Thirty-six states have adopted the duty of technology competence for lawyers, and now Michigan is considering joining the list with proposed changes to its Rules of Professional Conduct.

In April, the Michigan Supreme Court put out a request for public comment with regard to proposed amendments to Rules 1.1 and 1.6 of its professional conduct rules.

The comment period remains open, with Aug. 1 set as the deadline for filing comments.

Michigan’s proposal varies from ABA Model Rule 1.1, Comment 8, which is the version that most states have adopted. I find Michigan’s variation confusing. Here is the ABA version:

“Maintaining Competence

“To maintain the requisite knowledge and skill, a lawyer should keep abreast of changes in the law and its practice, including the benefits and risks associated with relevant technology, engage in continuing study and education and comply with all continuing legal education requirements to which the lawyer is subject.” (Emphasis added.)

By comparison, the Michigan proposal would read:

“Maintaining Competence

“To maintain the requisite knowledge and skill, a lawyer should engage in continuing study and education, including the knowledge and skills regarding developing technology that are reasonably necessary to provide competent representation for the client in a particular matter. If a system of peer review has been established, the lawyer should consider making use of it in appropriate circumstances.” (Emphasis added.)

I am thrown off by the word “developing” in the Michigan version. Are lawyers required to be competent only with regard to “developing” technology, but not with regard to established technology? What does “developing” even mean in that context?

According to the court’s website, only one lawyer so far has filed comments on the proposed change, and he is not happy with it, writing that it “is probably the worst rule that I have ever seen.” He goes on:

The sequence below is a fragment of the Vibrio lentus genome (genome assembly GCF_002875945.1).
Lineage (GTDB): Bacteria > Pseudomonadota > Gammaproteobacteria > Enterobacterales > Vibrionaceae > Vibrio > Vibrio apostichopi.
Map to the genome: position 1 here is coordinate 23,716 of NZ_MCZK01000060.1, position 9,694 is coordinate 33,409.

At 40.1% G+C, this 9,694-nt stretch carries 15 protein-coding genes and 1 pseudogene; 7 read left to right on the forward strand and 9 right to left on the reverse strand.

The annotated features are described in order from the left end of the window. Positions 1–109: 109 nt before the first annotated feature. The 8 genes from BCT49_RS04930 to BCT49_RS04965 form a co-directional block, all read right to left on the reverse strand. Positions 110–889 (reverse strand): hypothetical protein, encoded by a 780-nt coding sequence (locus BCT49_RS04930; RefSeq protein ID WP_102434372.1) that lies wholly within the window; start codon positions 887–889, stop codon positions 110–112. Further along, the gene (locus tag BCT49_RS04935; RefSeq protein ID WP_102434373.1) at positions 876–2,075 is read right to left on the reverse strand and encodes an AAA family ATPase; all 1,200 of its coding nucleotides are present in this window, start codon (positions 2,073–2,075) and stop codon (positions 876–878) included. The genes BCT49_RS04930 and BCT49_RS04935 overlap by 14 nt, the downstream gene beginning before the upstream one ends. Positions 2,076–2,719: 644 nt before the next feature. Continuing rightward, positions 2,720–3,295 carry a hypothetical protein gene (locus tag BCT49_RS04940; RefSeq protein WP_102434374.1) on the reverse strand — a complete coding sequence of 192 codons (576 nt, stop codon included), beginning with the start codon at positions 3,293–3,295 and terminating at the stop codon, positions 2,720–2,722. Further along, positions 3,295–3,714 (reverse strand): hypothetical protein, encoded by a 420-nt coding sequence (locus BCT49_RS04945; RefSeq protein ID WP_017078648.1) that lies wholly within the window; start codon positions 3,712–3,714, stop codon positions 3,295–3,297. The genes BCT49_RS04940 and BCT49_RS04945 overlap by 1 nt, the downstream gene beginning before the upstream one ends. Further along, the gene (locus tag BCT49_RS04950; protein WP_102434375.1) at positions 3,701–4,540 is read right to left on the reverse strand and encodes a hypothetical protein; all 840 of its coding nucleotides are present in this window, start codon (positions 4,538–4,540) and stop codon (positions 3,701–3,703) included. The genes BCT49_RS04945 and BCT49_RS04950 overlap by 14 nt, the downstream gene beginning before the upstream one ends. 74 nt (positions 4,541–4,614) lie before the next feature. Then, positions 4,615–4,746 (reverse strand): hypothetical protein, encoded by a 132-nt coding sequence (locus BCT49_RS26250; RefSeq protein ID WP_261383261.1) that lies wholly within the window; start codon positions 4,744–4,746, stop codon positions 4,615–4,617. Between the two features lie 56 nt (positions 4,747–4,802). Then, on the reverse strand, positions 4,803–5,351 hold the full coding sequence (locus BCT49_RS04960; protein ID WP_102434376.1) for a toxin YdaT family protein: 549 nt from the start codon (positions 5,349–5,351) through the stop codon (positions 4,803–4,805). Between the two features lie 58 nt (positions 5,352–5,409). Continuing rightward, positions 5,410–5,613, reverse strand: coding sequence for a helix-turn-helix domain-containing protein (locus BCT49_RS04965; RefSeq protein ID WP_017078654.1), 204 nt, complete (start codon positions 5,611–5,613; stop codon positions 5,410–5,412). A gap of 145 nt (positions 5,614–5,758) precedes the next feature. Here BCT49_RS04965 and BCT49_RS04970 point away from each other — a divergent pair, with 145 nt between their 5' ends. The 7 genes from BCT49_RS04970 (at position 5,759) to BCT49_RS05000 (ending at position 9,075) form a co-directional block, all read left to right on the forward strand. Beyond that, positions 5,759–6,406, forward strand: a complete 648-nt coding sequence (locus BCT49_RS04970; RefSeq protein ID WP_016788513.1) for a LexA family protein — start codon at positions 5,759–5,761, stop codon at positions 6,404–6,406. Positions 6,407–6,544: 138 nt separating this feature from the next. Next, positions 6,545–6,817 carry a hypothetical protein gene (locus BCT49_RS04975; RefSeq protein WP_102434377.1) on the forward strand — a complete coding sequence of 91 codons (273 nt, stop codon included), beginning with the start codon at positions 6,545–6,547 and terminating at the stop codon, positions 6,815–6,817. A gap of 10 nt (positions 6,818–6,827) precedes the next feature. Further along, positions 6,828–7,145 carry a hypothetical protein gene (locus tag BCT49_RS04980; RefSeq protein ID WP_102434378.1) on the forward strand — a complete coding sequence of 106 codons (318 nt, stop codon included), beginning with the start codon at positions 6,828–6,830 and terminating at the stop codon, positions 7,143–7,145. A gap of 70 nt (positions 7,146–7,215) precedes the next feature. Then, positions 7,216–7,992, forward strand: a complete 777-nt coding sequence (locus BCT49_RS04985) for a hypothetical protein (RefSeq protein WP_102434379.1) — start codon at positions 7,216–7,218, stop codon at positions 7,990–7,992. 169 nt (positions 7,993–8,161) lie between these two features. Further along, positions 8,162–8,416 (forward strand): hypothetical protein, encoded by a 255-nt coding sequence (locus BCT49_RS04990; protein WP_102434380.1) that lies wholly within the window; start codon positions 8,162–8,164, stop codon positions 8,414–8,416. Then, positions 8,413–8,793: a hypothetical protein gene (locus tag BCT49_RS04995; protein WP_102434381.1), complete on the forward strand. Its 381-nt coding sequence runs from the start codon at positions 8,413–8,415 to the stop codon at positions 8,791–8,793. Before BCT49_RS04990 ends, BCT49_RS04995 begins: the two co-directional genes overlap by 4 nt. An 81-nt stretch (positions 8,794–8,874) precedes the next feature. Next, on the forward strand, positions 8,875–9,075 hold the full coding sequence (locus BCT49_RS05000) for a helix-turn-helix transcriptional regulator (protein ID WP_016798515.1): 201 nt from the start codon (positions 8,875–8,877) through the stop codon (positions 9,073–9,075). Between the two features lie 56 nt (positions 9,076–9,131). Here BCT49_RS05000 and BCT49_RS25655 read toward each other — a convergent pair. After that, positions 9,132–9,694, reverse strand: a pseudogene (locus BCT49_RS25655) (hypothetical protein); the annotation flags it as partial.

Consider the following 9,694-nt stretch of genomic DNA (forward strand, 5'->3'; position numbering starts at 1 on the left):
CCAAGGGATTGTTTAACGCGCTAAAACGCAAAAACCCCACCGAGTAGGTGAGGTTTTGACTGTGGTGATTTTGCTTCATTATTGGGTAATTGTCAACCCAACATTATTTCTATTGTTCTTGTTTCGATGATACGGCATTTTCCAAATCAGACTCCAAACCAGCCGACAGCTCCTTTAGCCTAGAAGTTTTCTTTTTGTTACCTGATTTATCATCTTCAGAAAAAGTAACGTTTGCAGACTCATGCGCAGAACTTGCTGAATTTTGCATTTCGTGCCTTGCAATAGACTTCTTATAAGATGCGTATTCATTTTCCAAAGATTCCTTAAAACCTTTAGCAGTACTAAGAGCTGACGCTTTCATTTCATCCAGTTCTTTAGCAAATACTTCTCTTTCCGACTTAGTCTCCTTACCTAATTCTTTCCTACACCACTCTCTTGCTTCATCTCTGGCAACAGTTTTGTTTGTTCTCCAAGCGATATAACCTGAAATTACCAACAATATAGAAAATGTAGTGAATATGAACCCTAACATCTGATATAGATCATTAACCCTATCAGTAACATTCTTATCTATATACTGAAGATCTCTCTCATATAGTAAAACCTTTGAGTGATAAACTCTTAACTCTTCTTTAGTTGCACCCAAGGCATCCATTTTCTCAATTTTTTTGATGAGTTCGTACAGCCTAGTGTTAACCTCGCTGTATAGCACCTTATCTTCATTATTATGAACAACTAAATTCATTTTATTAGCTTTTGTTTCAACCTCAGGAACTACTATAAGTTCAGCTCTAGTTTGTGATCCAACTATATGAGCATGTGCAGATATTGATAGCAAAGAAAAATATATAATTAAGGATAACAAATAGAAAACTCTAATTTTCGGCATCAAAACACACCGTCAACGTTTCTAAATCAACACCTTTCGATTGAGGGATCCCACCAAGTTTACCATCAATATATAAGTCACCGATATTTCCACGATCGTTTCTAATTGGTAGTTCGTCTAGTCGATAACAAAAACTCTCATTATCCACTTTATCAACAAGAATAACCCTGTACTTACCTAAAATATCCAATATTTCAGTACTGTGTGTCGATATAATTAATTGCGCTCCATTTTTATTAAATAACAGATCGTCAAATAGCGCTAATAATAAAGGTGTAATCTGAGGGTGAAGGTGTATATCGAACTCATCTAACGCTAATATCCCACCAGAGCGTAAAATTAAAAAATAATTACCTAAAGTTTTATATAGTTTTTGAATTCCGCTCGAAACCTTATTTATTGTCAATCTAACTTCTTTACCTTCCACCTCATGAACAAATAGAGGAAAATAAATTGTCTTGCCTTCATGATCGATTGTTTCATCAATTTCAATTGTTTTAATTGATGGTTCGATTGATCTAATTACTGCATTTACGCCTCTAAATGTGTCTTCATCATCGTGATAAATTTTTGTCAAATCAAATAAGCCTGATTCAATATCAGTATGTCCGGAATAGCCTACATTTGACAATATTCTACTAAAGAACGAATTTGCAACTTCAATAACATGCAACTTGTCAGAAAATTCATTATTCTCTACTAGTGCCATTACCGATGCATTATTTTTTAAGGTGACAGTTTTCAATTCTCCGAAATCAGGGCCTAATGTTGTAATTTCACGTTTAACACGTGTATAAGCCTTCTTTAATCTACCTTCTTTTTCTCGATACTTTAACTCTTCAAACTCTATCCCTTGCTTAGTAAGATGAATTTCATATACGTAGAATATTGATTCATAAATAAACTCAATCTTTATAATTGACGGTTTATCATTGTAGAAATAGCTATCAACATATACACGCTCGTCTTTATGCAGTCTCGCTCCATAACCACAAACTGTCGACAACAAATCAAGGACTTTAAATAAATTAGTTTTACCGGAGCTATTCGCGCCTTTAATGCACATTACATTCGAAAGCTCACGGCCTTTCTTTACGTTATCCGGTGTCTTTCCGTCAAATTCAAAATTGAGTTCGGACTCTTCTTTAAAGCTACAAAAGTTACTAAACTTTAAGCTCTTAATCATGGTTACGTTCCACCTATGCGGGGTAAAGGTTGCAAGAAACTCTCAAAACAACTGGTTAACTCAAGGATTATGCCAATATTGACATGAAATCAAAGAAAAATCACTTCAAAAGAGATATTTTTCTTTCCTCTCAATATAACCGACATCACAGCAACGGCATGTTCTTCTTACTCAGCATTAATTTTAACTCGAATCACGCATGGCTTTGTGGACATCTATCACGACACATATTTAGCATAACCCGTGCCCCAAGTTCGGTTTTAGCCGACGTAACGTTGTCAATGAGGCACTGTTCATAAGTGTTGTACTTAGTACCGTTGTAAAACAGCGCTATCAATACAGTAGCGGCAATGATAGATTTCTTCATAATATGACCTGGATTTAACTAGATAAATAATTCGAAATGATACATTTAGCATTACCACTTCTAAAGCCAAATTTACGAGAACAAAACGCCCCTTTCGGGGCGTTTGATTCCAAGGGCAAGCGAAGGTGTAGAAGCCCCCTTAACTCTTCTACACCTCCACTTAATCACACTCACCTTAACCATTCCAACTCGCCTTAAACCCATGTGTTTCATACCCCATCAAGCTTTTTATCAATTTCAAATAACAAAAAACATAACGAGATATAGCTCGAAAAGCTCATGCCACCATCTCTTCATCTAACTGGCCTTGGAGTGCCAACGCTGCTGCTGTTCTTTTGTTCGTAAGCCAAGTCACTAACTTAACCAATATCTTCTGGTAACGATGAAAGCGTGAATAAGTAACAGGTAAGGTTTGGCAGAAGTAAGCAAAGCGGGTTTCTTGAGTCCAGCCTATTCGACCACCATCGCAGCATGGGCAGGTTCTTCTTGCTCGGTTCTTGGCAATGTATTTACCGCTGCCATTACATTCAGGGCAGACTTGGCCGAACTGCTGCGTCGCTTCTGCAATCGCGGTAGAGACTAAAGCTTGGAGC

How would you enforce this? Personally I have very limited knowledge or skills regarding developing technology as it relates to computers/laptops. I have been practicing law for 47 years and know very little about computers.

Are you going to send me to school to learn about computers? — Most lawyers have legal assistants, secretaries, and law clerks who are competent with knowledge or skills regarding developing technology. My staff does what is necessary regarding technology and preparation of documents when representing clients.

This lawyer might be chagrined to learn that two states do, in a sense, send lawyers to school to learn about computers, in that Florida and North Carolina have both adopted mandatory technology CLE. That said, the lawyer goes on to make a further point in his comments, and it is a worthy one:

If you are really serious about competence then I suggest that the State Board of Bar Examiners have a portion of the bar exam relating to “developing technology” and computer skills.

Good suggestion. Let’s not make technology competence a requirement only after a lawyer is admitted — let’s make it a condition of admission.

Meanwhile, if you are a lawyer in Michigan, consider adding your comments on this important proposal. Comments may be sent to the Supreme Court Clerk in writing or electronically by Aug. 1, 2019, at P.O. Box 30052, Lansing, MI 48909, or If filing a comment, refer to ADM File No. 2018-11.

Photo of Bob Ambrogi Bob Ambrogi

Bob is a lawyer, veteran legal journalist, and award-winning blogger and podcaster. In 2011, he was named to the inaugural Fastcase 50, honoring “the law’s smartest, most courageous innovators, techies, visionaries and leaders.” Earlier in his career, he was editor-in-chief of several legal publications, including The National Law Journal, and editorial director of ALM’s Litigation Services Division.